Fionnula, Darling, Yvette Cooper, and even Gordon Brown may be economic experts. But as they're not being open and truthful for various reasosn we shall never know. People on here are honest, even if they're wrong.

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My opinion is that the internet would have an enormous impact if the majority of people in the market were carefully assessing risks, opportunities and using the information they gathered to rationally guide their investment decisions.

If the majority were driven primarily by emotion and gut instincts it wouldn't make any difference how good their tools were.

On that basis, my vote is that the internet will make not the slightest difference to the way the market behaves.

Over time it will - because those internet commentators who do do those things will get the largest following.

Most people follow, but they are smarrt enough to follow winners and always will do so over the long haul.

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Fionnula, Darling, Yvette Cooper, and even Gordon Brown may be economic experts.

I wouldn't class any of the above as 'economic experts' they don't live in the real world they don't mix with real people and so can't be expected to know what's really going on ....also they didn't see it coming and now it's here they don't know what to do :rolleyes:

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I wouldn't class any of the above as 'economic experts' they don't live in the real world they don't mix with real people and so can't be expected to know what's really going on ....also they didn't see it coming and now it's here they don't know what to do :rolleyes:

You miss my point GS.

Fionnula may have seen the housing bubble for what it is and be expecting 60% falls from peak. But if she said so she would be sacked as she is there to talk up house prices.

I accept that politicians don't live in the real world.

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I think it makes it different as the internet can get information around quickly although it's not necessarily decent or accurate.

You have to take the rough with the smooth, but it's easy to get caught up in opinion without real substance being there. I'd assume that if I was a serious investor in the markets that the internet would be the last place where I'd want to share my business. It's a case of there being too many bedroom football managers. HPC is guilty of this as well with many people calling black monday etc without a proper bit of evidence. The internet is a dangerous place for those that live off hunches but don't get involved in face to face business.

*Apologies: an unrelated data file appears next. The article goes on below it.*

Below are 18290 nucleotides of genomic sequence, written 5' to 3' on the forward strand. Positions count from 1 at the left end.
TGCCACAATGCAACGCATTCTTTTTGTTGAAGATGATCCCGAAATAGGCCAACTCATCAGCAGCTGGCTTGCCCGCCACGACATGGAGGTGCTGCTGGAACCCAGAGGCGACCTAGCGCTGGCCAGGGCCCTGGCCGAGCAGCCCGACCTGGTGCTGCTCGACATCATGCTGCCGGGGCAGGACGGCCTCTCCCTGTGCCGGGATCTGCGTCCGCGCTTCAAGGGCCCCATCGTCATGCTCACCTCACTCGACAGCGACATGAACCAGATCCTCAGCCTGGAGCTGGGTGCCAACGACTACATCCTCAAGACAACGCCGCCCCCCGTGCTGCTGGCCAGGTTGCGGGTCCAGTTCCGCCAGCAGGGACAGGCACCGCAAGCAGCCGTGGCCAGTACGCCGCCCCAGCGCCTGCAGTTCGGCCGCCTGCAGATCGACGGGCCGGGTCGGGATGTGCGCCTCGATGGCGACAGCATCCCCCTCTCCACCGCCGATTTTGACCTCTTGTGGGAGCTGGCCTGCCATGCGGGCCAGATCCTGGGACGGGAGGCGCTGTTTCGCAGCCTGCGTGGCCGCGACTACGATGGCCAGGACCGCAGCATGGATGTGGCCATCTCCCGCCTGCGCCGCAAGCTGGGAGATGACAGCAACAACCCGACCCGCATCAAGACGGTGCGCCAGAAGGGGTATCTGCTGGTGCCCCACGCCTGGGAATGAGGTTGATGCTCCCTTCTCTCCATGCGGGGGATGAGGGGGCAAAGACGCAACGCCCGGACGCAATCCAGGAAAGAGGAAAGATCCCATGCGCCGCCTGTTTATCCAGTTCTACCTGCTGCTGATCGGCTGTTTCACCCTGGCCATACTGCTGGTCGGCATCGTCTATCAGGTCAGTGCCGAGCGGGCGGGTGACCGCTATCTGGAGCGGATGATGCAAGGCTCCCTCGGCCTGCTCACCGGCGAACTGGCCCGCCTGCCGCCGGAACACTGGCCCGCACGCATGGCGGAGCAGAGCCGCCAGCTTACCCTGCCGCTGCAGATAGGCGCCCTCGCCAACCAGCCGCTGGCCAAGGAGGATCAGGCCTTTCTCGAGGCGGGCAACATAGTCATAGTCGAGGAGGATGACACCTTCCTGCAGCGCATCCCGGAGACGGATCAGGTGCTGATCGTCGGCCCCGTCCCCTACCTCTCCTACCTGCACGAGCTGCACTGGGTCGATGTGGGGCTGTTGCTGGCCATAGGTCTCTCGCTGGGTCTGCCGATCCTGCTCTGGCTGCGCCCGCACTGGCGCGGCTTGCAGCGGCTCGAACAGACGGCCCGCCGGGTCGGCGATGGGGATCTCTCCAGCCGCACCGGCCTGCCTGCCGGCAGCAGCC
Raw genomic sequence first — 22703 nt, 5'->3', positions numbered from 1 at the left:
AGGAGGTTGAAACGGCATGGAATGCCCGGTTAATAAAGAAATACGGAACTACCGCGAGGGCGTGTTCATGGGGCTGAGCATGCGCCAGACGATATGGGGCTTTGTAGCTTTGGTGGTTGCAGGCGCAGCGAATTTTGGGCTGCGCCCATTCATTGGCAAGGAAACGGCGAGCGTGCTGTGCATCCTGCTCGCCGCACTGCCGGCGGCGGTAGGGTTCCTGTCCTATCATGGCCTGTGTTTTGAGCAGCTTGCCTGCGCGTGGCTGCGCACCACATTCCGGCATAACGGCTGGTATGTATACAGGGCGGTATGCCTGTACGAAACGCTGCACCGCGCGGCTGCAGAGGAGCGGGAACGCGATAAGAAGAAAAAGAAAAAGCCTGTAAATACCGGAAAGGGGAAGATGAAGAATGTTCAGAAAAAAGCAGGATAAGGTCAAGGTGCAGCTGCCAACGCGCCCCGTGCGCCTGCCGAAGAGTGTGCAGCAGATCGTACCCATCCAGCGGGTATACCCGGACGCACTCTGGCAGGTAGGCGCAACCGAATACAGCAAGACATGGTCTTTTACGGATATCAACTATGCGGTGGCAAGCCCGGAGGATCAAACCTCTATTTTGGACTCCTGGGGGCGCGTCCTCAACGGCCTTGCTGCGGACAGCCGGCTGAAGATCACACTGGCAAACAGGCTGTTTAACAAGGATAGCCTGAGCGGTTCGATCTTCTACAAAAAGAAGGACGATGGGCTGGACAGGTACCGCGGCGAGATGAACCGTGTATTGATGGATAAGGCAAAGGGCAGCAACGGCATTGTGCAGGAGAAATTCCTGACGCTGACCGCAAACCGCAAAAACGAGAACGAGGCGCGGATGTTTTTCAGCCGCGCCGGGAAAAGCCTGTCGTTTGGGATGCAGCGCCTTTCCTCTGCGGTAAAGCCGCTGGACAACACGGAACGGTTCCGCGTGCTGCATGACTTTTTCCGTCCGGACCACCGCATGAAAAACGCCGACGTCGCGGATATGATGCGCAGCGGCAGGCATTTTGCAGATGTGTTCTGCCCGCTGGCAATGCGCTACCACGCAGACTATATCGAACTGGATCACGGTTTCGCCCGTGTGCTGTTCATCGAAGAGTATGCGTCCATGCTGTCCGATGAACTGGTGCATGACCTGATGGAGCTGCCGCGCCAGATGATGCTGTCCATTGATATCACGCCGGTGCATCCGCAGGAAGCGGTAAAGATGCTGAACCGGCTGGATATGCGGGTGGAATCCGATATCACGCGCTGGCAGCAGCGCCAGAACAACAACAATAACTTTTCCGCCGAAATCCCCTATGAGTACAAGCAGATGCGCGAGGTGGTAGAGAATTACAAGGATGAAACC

IMO (of course!)

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a) encouraged short-term speculation - i.e. backing market movers (or stock indices themselves) with little regard for any underlying strength of companies - as opposed to long term investment in strong companies?

b ) if so, could this financial crisis unfold in quite a different way than those that have gone before? For instance, could swings be more violent and more pronounced in both directions?

a] Yes

b] Yes

It has also allowed people who would previously not have considered shares to start dabbling. I have one friend and a brother-in-law who have both lost >£3K (in my friend's case, it's >£10K) speculating on short-term share performance.

The banking sector collapse will have burned a lot of fingers, but like your typical gambler, they go in deeper to try and "recoup their losses".

Edited by redalert
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No.

That was a pretty bald disagreement with my proposition!

Would you care to elaborate? I'm interested as to why you think there will be no effects.

I'm pretty sure that volatility will increase or, has increased. The pendulum is now making larger swings which means extremes will be more pronounced. It should also mean the the swings should be of longer duration.

Or is a pendulum the wrong analogy...?

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100% agree.

This site has the huge advantage of a lot of informed people giving their honest opinion.

Fionnula, Darling, Yvette Cooper, and even Gordon Brown may be economic experts. But as they're not being open and truthful for various reasosn we shall never know. People on here are honest, even if they're wrong.

The advantage of forums is that people are giving honest opinions this is in fact very good for debate. Ultimate you can come to better decisions because you have more of the facts and arguments. You can also freely express your opinion and try out new trains of thought.

All other commentators move in a herd mentality they will only say what the herd collectively thinks.

Very few have the ability to speak out and when they do the herd has the problem that's it's beliefs are so ingrained they can't think any other outcome is possible.

When Roubini announced that the entire system was screwed no one wanted to listen.

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One of the biggest problems is the information gap between insiders and the rest - this gap is getting smaller all the time and because it is ifnormation based anc an be charged for - there is an incentive to tell peopel the truth instead of lies.

As the newsdata gap narrows a gulf is opening up in historicals.

We can't see it yet but as this half-cycle bottoms and turns the recovery will be driven not by news, but by analytics.